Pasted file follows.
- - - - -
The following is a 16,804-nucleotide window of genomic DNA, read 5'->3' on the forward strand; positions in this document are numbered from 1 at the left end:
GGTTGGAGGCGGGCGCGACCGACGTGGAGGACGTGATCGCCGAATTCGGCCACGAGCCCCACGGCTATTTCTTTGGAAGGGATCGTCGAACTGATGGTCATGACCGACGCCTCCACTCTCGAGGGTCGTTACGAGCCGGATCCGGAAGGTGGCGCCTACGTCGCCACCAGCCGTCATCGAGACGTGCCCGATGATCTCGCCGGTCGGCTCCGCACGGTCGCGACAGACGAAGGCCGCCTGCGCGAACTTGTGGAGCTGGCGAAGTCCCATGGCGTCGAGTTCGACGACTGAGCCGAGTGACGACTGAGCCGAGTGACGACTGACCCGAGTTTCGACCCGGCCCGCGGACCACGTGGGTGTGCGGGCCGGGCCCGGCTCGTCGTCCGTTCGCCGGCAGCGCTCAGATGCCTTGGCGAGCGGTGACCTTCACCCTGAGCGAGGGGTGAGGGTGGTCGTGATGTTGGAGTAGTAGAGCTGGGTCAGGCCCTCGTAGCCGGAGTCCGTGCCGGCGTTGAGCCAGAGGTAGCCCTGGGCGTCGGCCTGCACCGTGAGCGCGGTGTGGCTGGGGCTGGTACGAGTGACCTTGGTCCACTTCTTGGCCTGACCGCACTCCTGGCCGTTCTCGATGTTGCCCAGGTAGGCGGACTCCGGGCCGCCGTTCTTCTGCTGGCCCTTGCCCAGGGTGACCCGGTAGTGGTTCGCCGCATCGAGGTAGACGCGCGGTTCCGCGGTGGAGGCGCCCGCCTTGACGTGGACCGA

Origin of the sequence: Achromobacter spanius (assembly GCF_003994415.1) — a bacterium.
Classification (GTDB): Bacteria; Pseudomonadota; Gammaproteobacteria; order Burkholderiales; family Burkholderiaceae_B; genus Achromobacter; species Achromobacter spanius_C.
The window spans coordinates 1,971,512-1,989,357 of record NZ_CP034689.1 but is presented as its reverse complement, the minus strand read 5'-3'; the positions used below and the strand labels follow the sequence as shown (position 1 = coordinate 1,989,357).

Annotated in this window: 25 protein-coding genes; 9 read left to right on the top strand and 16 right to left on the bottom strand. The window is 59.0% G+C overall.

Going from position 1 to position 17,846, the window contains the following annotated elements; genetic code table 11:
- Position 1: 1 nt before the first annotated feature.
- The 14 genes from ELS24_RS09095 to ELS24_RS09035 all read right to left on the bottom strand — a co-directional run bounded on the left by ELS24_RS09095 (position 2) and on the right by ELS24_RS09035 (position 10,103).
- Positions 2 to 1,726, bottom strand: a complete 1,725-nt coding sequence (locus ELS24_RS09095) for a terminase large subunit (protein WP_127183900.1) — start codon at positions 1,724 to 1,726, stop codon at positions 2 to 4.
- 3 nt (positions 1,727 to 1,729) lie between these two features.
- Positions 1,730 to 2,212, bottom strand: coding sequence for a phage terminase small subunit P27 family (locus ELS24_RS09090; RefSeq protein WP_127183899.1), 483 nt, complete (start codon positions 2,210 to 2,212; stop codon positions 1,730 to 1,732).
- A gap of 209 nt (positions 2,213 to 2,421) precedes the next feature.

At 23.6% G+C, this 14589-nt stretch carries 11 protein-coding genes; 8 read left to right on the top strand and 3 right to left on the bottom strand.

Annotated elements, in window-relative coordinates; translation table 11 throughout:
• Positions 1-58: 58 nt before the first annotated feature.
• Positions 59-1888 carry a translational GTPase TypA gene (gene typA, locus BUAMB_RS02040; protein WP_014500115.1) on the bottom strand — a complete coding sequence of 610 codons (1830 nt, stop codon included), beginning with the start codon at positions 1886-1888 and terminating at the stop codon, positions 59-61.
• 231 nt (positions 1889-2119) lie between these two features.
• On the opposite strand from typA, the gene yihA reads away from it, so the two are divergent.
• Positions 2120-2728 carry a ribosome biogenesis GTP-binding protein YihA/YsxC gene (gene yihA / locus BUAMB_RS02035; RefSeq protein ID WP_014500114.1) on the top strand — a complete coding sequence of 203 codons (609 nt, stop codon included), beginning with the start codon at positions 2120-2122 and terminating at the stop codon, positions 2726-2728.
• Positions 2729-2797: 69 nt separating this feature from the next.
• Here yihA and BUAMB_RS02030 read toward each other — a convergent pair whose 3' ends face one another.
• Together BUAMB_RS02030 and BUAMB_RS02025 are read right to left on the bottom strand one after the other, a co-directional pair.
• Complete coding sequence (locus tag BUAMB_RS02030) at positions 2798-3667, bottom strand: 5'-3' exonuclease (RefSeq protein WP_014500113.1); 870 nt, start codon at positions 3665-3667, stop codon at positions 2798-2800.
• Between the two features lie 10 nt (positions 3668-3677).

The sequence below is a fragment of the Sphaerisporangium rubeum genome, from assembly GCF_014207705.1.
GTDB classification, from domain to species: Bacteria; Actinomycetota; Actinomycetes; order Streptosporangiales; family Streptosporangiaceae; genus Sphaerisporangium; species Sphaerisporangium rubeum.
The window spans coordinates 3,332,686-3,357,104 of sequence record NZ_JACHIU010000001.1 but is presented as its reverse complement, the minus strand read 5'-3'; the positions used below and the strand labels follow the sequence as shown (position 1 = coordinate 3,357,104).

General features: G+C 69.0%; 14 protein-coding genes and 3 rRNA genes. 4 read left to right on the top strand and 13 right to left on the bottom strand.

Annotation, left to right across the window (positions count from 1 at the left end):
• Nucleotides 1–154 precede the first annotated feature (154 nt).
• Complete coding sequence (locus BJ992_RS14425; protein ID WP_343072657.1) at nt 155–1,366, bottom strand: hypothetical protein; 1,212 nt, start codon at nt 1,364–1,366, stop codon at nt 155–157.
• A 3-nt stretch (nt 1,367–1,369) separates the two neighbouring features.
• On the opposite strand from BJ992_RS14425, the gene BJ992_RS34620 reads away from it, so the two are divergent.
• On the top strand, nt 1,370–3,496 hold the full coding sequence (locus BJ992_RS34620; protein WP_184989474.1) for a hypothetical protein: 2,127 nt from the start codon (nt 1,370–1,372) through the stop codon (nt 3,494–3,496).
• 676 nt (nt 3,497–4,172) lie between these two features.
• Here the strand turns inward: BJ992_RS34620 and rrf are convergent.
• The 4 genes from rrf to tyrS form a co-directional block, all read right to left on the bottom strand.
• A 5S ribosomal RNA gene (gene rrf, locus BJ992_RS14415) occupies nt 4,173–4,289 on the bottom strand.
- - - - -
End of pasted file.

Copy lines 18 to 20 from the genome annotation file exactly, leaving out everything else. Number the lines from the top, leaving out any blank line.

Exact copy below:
• 231 nt (positions 1889-2119) lie between these two features.
• On the opposite strand from typA, the gene yihA reads away from it, so the two are divergent.
• Positions 2120-2728 carry a ribosome biogenesis GTP-binding protein YihA/YsxC gene (gene yihA / locus BUAMB_RS02035; RefSeq protein ID WP_014500114.1) on the top strand — a complete coding sequence of 203 codons (609 nt, stop codon included), beginning with the start codon at positions 2120-2122 and terminating at the stop codon, positions 2726-2728.